There’s more to the relationship between the AIC and ANC. The small party is accused of stealing the governing party’s emblem.
Galo said “the ancestors guided me” towards the ANC look-a-like logo, which was presented among a “range of other options at the offices of our designer in 2006”.
The artist, Lucky Malusi, has been working in the graphic design industry in Matatiele for almost 14 years. His version of events points towards a concerted effort to mimic the governing party’s emblem.
This week Malusi told the M&G that Galo approached him with non-negotiable elements to be included in the design.
“The suggestion of colours was from Mandla. I came up with the style but maintained what he’s actually interested in. Like the shield, the knobkerries [behind it], that was in his description,” Malusi said.
Malusi said he expressed his reservations about the colour similarity between the AIC and ANC logos.
“When I saw it, we spoke around the issue of colours. We discussed that and I said it’s very close to ANC colours. At the end of the day, the decider is the client; he wanted that particular look,” he said.
As final vote tallies were counted at the Electoral Commission results centre in Tshwane shortly after the August 3 elections, Mantashe again raised concerns about the AIC’s logo, saying there was a possibility that “voters may have been confused”.
Galo has dismissed claims that his party received votes from confused ANC supporters. Malusi, too, does not agree with Mantashe’s criticism and shifted the blame to the ANC.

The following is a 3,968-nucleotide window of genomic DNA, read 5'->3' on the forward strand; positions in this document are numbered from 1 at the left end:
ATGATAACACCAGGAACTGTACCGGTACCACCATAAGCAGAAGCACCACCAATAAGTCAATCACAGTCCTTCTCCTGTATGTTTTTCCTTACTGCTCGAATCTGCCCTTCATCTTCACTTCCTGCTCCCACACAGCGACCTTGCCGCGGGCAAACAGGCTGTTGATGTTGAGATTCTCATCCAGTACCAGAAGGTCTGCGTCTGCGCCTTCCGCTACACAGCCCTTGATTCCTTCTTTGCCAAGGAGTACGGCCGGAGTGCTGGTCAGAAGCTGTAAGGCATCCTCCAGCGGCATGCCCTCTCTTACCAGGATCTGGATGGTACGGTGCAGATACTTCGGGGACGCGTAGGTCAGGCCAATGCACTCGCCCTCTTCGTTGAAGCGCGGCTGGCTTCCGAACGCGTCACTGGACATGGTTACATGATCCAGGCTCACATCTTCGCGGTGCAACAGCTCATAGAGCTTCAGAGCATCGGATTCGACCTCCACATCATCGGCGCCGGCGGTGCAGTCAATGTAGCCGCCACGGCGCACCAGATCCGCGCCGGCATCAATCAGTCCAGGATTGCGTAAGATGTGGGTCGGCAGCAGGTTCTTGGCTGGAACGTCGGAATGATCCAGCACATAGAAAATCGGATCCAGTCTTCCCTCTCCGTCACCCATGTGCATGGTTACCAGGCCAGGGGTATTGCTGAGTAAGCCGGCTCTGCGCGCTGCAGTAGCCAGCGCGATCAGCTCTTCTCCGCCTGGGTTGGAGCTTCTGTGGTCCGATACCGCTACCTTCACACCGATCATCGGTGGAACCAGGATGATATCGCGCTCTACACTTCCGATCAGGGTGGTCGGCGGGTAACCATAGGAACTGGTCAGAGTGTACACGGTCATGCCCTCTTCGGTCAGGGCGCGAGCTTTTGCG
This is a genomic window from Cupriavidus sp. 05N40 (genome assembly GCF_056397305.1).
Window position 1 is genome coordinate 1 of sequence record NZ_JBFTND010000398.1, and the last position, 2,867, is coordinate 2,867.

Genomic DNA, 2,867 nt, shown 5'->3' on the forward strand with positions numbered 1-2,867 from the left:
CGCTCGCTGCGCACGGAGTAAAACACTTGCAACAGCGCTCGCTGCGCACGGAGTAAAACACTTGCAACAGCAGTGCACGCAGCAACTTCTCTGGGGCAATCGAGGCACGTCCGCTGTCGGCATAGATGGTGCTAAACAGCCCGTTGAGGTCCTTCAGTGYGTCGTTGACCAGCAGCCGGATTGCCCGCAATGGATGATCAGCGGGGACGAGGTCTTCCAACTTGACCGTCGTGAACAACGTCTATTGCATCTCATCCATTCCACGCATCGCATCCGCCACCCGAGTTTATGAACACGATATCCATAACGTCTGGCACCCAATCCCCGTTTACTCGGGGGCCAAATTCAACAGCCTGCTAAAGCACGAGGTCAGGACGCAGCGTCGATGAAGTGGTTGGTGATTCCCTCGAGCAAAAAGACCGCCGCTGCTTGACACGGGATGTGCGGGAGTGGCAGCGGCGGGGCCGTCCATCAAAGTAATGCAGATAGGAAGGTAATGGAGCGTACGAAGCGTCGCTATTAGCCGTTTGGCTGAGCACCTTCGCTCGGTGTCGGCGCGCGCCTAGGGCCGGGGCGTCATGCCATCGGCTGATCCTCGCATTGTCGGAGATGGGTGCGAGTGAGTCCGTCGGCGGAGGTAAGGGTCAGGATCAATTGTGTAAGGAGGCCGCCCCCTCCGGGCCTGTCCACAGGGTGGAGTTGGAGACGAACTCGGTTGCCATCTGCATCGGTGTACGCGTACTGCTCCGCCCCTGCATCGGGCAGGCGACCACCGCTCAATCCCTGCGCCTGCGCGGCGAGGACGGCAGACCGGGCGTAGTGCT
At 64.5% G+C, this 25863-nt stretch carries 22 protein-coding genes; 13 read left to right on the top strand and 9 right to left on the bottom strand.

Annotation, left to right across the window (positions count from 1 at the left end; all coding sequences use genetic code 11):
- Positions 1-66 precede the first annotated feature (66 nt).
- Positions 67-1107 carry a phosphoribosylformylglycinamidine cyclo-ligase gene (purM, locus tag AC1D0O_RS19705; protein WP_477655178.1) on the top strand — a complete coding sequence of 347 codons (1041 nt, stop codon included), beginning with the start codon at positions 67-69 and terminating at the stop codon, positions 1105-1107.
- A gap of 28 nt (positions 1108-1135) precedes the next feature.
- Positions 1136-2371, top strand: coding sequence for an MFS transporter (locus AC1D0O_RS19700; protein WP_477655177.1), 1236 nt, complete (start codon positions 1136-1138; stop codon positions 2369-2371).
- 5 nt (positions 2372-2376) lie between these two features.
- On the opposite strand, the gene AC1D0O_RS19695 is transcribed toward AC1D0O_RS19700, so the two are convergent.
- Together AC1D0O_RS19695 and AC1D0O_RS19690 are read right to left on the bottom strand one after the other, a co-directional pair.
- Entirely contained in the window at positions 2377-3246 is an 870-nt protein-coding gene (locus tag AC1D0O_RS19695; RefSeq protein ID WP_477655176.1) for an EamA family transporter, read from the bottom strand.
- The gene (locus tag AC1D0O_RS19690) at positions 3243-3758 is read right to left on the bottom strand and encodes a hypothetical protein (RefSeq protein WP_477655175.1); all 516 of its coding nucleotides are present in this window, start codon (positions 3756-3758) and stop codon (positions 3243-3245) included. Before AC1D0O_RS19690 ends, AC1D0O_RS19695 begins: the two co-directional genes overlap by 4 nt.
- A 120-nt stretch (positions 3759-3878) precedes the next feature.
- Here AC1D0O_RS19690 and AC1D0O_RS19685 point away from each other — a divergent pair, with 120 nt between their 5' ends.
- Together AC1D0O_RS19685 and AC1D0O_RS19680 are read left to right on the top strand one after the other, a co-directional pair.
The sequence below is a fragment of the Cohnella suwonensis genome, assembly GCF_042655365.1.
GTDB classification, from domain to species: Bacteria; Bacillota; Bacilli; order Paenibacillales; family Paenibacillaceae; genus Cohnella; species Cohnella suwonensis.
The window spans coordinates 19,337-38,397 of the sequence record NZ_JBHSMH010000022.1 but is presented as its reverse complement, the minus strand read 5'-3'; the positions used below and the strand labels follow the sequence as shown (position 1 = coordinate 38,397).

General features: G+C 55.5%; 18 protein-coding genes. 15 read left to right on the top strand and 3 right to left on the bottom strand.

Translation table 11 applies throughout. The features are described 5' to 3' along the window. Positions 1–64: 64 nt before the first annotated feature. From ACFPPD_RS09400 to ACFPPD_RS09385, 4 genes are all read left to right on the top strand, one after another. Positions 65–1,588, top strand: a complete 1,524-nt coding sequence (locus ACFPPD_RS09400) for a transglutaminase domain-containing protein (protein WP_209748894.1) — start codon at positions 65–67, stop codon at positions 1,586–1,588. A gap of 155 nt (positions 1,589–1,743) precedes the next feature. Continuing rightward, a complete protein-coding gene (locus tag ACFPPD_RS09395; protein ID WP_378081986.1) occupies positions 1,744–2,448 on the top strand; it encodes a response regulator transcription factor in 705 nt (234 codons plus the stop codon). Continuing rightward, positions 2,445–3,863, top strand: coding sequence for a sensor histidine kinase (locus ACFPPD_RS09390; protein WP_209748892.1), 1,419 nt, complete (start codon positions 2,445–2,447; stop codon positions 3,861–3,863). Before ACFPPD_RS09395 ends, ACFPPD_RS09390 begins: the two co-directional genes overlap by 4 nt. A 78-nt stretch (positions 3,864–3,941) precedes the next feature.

“If you have educated your voters in terms of the picture and your identity, it shouldn’t be a problem. The shape is quite different. The ANC shield and spear, the hands holding the spear, it’s quite distinct,” he said. “The AIC logo is almost rectangular. It’s just that, maybe, but whenever you lose something, there’s something else you’re going to cry about.”
Questions about the similarity to the ANC logo and whether Galo purposefully copied it may be found in the origin of the AIC, which was founded in 2005.
This is when Galo, then working for the Poverty Alleviation Network, received a smuggled letter from the ANC’s national working committee to its Eastern Cape and KwaZulu-Natal structures, informing them about the boundary shifts that would affect the Matatiele area.
The letter was dated August 8 2005 and found its way to Galo’s offices at the end of that month. Galo said locals were shocked because they said they had not been consulted about the move.
The PAN organised four mass marches against the proposal that same year.
Galo said they invited ANC president Thabo Mbeki and secretary general Kgalema Motlanthe to explain the national working committee’s decision at the fourth march on December 12 2005. When the two leaders failed to pitch, eight of the civic organisation leaders met at the Matatiele council chambers at 2pm that day and decided to form a political party out of “anger and spite”.
“They didn’t come. That is when the idea of establishing a political movement by the name of AIC came around. We were furious,” Galo told the M&G on Tuesday.